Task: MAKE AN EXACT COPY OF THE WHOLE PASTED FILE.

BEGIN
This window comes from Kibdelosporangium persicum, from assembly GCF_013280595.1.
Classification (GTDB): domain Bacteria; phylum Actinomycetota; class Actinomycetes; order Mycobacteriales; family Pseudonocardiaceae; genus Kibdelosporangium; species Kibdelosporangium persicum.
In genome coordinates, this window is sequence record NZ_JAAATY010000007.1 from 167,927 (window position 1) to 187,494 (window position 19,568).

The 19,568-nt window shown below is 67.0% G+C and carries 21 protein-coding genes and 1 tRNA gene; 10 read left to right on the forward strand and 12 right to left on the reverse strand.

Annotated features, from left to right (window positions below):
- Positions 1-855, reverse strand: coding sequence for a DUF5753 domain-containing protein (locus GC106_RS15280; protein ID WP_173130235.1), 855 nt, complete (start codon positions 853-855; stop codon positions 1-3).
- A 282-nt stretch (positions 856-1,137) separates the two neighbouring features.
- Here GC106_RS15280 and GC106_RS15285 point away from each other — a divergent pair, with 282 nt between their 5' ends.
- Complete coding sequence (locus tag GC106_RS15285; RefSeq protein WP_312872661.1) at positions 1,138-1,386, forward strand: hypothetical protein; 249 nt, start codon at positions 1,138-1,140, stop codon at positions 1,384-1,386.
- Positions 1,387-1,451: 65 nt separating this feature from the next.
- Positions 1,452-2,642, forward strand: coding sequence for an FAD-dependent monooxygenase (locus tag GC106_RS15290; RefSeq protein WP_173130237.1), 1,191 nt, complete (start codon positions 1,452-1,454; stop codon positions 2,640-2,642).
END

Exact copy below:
This window comes from Kibdelosporangium persicum, from assembly GCF_013280595.1.
Classification (GTDB): domain Bacteria; phylum Actinomycetota; class Actinomycetes; order Mycobacteriales; family Pseudonocardiaceae; genus Kibdelosporangium; species Kibdelosporangium persicum.
In genome coordinates, this window is sequence record NZ_JAAATY010000007.1 from 167,927 (window position 1) to 187,494 (window position 19,568).

The 19,568-nt window shown below is 67.0% G+C and carries 21 protein-coding genes and 1 tRNA gene; 10 read left to right on the forward strand and 12 right to left on the reverse strand.

Annotated features, from left to right (window positions below):
- Positions 1-855, reverse strand: coding sequence for a DUF5753 domain-containing protein (locus GC106_RS15280; protein ID WP_173130235.1), 855 nt, complete (start codon positions 853-855; stop codon positions 1-3).
- A 282-nt stretch (positions 856-1,137) separates the two neighbouring features.
- Here GC106_RS15280 and GC106_RS15285 point away from each other — a divergent pair, with 282 nt between their 5' ends.
- Complete coding sequence (locus tag GC106_RS15285; RefSeq protein WP_312872661.1) at positions 1,138-1,386, forward strand: hypothetical protein; 249 nt, start codon at positions 1,138-1,140, stop codon at positions 1,384-1,386.
- Positions 1,387-1,451: 65 nt separating this feature from the next.
- Positions 1,452-2,642, forward strand: coding sequence for an FAD-dependent monooxygenase (locus tag GC106_RS15290; RefSeq protein WP_173130237.1), 1,191 nt, complete (start codon positions 1,452-1,454; stop codon positions 2,640-2,642).